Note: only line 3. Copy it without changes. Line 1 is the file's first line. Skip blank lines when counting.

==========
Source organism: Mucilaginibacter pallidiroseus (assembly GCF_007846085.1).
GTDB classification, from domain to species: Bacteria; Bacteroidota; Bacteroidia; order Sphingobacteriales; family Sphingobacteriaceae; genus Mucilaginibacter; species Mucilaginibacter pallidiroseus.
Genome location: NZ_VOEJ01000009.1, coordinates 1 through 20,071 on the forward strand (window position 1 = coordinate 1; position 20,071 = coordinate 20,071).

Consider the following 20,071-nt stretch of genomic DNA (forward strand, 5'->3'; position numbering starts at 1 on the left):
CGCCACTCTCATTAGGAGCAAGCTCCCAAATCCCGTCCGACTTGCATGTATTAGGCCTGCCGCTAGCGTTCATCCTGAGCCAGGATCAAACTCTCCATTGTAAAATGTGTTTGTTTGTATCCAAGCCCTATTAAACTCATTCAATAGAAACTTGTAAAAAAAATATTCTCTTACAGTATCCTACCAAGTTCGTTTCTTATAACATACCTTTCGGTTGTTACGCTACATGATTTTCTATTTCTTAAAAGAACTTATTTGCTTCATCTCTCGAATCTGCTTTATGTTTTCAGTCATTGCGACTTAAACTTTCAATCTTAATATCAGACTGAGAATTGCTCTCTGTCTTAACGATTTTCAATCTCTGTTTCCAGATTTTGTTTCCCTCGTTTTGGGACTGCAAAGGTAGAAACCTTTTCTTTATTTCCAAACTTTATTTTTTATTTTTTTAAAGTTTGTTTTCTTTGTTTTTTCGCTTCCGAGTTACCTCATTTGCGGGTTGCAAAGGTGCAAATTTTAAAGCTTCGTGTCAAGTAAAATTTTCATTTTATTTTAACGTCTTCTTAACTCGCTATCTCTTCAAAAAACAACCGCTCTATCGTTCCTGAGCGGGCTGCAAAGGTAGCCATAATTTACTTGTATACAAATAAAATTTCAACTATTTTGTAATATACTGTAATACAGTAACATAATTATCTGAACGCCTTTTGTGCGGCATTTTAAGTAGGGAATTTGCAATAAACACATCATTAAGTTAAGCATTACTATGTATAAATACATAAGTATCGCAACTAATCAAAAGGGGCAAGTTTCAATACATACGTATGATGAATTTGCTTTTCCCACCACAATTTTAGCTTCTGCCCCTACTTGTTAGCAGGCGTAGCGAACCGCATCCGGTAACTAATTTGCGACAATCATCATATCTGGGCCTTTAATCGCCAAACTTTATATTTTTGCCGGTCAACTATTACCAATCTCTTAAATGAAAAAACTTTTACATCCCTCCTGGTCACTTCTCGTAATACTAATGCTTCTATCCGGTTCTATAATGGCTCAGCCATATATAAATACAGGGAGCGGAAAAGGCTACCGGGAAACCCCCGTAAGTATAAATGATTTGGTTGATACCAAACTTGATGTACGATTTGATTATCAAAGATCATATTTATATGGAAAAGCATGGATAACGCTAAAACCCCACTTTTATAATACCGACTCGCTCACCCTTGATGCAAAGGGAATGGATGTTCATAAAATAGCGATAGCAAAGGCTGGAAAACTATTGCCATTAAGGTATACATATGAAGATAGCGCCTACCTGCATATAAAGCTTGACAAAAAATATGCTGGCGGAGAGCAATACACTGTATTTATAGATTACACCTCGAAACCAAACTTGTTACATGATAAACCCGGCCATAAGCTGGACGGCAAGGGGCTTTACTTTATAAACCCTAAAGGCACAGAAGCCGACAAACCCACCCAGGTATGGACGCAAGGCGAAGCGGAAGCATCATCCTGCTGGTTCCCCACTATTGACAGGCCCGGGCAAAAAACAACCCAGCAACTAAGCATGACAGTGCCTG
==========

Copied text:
Genome location: NZ_VOEJ01000009.1, coordinates 1 through 20,071 on the forward strand (window position 1 = coordinate 1; position 20,071 = coordinate 20,071).